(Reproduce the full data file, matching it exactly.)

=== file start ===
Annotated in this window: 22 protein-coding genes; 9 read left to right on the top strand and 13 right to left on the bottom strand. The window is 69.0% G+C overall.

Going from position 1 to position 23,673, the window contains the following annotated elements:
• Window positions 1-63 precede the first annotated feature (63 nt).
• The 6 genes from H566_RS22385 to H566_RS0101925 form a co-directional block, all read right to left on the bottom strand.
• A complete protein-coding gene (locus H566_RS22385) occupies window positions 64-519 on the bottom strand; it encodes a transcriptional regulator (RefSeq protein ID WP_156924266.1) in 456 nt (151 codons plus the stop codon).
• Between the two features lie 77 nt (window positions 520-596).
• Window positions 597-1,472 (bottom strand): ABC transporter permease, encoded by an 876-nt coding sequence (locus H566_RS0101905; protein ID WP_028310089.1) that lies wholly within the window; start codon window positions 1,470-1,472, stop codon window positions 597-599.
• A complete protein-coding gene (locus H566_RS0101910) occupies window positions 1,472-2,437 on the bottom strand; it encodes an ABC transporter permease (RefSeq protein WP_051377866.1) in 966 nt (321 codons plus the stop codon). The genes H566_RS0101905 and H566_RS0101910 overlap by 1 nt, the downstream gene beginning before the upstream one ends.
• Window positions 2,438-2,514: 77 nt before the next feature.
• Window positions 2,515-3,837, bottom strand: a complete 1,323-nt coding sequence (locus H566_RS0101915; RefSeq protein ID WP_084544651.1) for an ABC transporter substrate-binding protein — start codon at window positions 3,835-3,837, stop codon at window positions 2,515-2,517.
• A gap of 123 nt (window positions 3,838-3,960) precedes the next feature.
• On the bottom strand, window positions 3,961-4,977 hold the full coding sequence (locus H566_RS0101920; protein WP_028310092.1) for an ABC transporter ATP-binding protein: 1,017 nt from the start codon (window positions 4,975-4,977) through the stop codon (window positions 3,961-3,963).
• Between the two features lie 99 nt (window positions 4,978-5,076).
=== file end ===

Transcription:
Annotated in this window: 22 protein-coding genes; 9 read left to right on the top strand and 13 right to left on the bottom strand. The window is 69.0% G+C overall.

Going from position 1 to position 23,673, the window contains the following annotated elements:
• Window positions 1-63 precede the first annotated feature (63 nt).
• The 6 genes from H566_RS22385 to H566_RS0101925 form a co-directional block, all read right to left on the bottom strand.
• A complete protein-coding gene (locus H566_RS22385) occupies window positions 64-519 on the bottom strand; it encodes a transcriptional regulator (RefSeq protein ID WP_156924266.1) in 456 nt (151 codons plus the stop codon).
• Between the two features lie 77 nt (window positions 520-596).
• Window positions 597-1,472 (bottom strand): ABC transporter permease, encoded by an 876-nt coding sequence (locus H566_RS0101905; protein ID WP_028310089.1) that lies wholly within the window; start codon window positions 1,470-1,472, stop codon window positions 597-599.
• A complete protein-coding gene (locus H566_RS0101910) occupies window positions 1,472-2,437 on the bottom strand; it encodes an ABC transporter permease (RefSeq protein WP_051377866.1) in 966 nt (321 codons plus the stop codon). The genes H566_RS0101905 and H566_RS0101910 overlap by 1 nt, the downstream gene beginning before the upstream one ends.
• Window positions 2,438-2,514: 77 nt before the next feature.
• Window positions 2,515-3,837, bottom strand: a complete 1,323-nt coding sequence (locus H566_RS0101915; RefSeq protein ID WP_084544651.1) for an ABC transporter substrate-binding protein — start codon at window positions 3,835-3,837, stop codon at window positions 2,515-2,517.
• A gap of 123 nt (window positions 3,838-3,960) precedes the next feature.
• On the bottom strand, window positions 3,961-4,977 hold the full coding sequence (locus H566_RS0101920; protein WP_028310092.1) for an ABC transporter ATP-binding protein: 1,017 nt from the start codon (window positions 4,975-4,977) through the stop codon (window positions 3,961-3,963).
• Between the two features lie 99 nt (window positions 4,978-5,076).